Conference Coverage

Endocrinologists clash over routine CGM during pregnancy


 

EXPERT ANALYSIS FROM ADA 2018

– Diabetes and pregnancy aren’t a good mix, but what about pregnancy and continuous glucose monitors (CGMs)? In a polite but pointed debate, two endocrinologists used each other’s studies as evidence to support their opposing perspectives about routine GCM use by diabetic women during pregnancy.

Dr. Denise Feig University of Toronto

Dr. Denise Feig

“This topic shouldn’t really be debated because the evidence is clear” in favor of CGM, said Denice S. Feig, MD, MSc, FRCPC, of the University of Toronto and Mt. Sinai Hospital, also in Toronto, in a presentation at the annual scientific sessions of the American Diabetes Association.

However, Elisabeth R. Mathiesen, MD, DMSc, of Rigshospitalet in Copenhagen, rebutted. She said her own research suggests CGM use may lead to larger babies and more premature births, convincing her to “say no to uncritical use of CGM in pregnancy.”

At issue: What is the best routine treatment for diabetic women before, during, and after pregnancy? As the American Diabetes Association noted in its 2018 Standards of Medical Care in Diabetes report, “specific risks of uncontrolled diabetes in pregnancy include spontaneous abortion, fetal anomalies, preeclampsia, fetal demise, macrosomia, neonatal hypoglycemia, and neonatal hyperbilirubinemia, among others. In addition, diabetes in pregnancy may increase the risk of obesity and type 2 diabetes [mellitus] in offspring later in life.”

In her presentation, Dr. Feig pointed to a 2017 study she led that examined the effectiveness of continuous, real-time CGM on women with type 1 diabetes mellitus who were pregnant or planning to become pregnant (Lancet. 2017 Nov 25;390(10110):2347-2359).

“The study, in effect, was two parallel, randomized trials, one in those who planned pregnancy and one in those who were pregnant,” Dr. Feig said.

Participants, aged 18-40 years, from 31 hospitals in seven European and North American nations, had to have hemoglobin A1c levels greater than or equal to 6.5% during pregnancy or greater than or equal to 7% while planning pregnancy to be included in the study.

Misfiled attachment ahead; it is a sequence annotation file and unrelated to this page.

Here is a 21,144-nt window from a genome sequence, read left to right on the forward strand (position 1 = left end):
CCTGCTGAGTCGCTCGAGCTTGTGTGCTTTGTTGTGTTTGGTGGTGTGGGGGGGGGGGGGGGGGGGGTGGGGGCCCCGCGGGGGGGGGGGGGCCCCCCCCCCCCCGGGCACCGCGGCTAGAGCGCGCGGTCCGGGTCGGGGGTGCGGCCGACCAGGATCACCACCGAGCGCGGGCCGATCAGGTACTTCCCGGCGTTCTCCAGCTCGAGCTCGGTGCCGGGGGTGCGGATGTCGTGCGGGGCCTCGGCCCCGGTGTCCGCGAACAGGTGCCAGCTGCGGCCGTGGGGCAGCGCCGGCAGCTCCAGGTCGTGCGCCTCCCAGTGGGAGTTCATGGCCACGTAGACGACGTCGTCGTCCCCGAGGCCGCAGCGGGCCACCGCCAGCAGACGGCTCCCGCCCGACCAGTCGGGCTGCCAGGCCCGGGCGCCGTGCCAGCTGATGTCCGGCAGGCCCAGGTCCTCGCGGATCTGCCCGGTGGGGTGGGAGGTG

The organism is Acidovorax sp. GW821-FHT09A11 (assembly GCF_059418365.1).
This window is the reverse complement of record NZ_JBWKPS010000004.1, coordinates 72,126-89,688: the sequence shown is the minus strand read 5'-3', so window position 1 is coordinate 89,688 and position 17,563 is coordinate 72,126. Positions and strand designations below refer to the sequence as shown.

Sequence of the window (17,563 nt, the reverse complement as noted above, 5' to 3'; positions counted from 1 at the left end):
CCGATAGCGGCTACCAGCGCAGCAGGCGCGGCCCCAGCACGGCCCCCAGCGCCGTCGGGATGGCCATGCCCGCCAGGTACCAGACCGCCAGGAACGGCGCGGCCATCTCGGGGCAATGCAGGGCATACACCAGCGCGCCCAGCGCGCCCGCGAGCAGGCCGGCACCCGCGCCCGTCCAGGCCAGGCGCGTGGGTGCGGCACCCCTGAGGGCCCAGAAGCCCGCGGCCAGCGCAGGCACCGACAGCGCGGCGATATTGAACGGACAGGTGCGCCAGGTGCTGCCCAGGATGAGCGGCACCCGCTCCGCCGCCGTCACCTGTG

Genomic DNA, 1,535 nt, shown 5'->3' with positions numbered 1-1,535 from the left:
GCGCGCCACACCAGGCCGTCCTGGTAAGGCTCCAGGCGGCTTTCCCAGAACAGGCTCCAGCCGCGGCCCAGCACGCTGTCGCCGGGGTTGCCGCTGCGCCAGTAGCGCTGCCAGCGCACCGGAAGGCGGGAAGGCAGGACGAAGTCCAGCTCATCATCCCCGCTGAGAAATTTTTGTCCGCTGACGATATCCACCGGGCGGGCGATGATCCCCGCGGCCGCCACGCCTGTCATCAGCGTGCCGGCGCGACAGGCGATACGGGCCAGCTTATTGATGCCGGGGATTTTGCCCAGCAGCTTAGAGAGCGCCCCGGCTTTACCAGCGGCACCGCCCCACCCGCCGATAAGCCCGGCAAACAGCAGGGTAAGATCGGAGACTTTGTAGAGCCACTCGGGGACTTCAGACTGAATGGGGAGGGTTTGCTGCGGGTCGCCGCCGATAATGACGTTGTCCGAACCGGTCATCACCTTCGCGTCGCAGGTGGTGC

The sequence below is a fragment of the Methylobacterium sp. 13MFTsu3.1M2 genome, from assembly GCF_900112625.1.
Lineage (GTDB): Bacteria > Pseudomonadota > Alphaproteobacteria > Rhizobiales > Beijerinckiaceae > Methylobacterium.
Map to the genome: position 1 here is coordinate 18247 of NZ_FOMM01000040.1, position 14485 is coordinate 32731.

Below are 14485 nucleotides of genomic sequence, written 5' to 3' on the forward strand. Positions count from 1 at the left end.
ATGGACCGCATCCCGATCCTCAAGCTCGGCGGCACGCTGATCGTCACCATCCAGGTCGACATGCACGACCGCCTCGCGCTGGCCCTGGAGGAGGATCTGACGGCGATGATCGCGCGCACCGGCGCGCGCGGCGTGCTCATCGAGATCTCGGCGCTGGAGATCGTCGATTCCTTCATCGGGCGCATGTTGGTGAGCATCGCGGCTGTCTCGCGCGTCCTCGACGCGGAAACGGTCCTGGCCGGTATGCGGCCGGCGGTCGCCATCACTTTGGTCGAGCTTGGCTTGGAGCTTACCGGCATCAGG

“We had a run-in phase to make sure they were able and willing to wear the CGM. Then we had 215 women in the pregnancy arm and 110 in the prepregnancy group randomized to real-time continuous CGM or standard care,” Dr. Feig said. The study ran for 34 weeks in the pregnant patients and for 24 weeks or until conception in the other women.

According to Dr. Feig, 70% of pregnant participants used CGM devices for more than 75% of the time. Compared with the control group, HbA1c levels in those who used CGM fell by 0.19% (P = .0207). The researchers also reported that women in the CGM group spent 100 more minutes a day within the glucose target range.

No differences in outcomes such as gestational age at delivery and rate of preterm delivery was found, although incidence of large-for-gestational-age infants, hypoglycemia requiring dextrose infusion, and neonatal ICU admission were lower in the CGM group to a statistically significant degree. “The numbers needed to treat were very small at six to eight women to reduce one of these events,” said Dr. Feig, who added that the numbers suggest the potential for cost savings.

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